A week from now, millions will take part in a mass exodus from Facebook over growing privacy concerns. The revolt comes following a run of bad decisions by CEO and founder Mark Zuckerberg, which have left many users feeling indisposed.
A survey by IT security firm Saphos claims up to 60 percent of Facebook users are considering quitting. “Quit Facebook Day” is scheduled for Monday, May 31, so if the company plans to roll out changes to its insanely complex privacy settings, this would seem like the right week.
I’m not among the 60 percent who are allegedly considering quitting. As someone who lives far from most of his friends and home, someone who’s freelance journalist, a blogger, a media glutton, I can’t imagine not being a part of the world’s most popular social network. However, I can say I’m not pleased with my experience of late.
I see a mass exodus as seriously problematic on two levels:
- Countless companies and industries have invested their resources into social media. If Facebook turns out to be a phase, thousands of businesses will be forced to retool almost overnight and reconsider their advertising and marketing strategies. Altogether, not a bad thing, but it would slow the willingness to invest in social media in the future. And I still believe all relevant technologies are going that direction.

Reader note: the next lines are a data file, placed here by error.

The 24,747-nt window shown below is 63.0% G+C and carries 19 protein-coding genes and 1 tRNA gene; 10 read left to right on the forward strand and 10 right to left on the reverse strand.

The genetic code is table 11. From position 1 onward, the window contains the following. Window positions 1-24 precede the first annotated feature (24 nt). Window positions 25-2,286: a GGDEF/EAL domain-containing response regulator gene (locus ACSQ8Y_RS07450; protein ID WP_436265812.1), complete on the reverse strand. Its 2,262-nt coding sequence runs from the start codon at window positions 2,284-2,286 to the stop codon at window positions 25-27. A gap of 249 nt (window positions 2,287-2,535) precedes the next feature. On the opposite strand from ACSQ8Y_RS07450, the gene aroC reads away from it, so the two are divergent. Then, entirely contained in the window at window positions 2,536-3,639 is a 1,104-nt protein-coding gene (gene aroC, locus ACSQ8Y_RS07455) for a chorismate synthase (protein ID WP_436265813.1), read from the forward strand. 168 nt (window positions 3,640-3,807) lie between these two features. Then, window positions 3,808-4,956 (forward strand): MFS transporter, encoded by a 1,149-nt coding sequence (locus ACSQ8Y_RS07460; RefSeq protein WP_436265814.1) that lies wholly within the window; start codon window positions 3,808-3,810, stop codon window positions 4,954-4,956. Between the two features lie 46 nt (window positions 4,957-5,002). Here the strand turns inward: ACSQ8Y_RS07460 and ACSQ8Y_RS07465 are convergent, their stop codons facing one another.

- If not Facebook, then who? If 120 million — 60 percent of the 2 million-plus Facebook users — were to leave, where would they go? MySpace is decaying somewhere in the aughts, Twitter is too limited and no one understands Google Buzz, including Google. This creates a huge market gap which would need to be filled with quickness. But by whom? (Here’s my early favorite.)
To play devil’s advocate, I think it’s time Facebook consider subscription-based service. I’m talking nothing more than a dollar or two per month, but this would reduce the need for advertising revenue, thusly creating a more user-friendly experience. Most of the company’s problems have stemmed from the perfectly understandable need to create revenue streams. Facebook has relied on venture capitalists since its inception and Zuckerberg has declined several multibillion-dollar offers for his brainchild. Instead, they’ve relied on ad revenue while growing the user base.
If I was Zuckerberg, I would put Facebook in the time machine and turn the dial back a couple years. I would argue the Facebook experience peaked in early 2008, before it was overrun with clumsy applications, myriad privacy settings and a muddled front page. Most users want nothing more than status updates, messages, photos, walls, customizable profiles and maybe — maybe — Facebook chat. Users felt as though they had control of Facebook.
Ah, the good old days.
What are you thoughts? How would you describe the current Facebook experience compared to a few years ago? Would you consider quitting Facebook?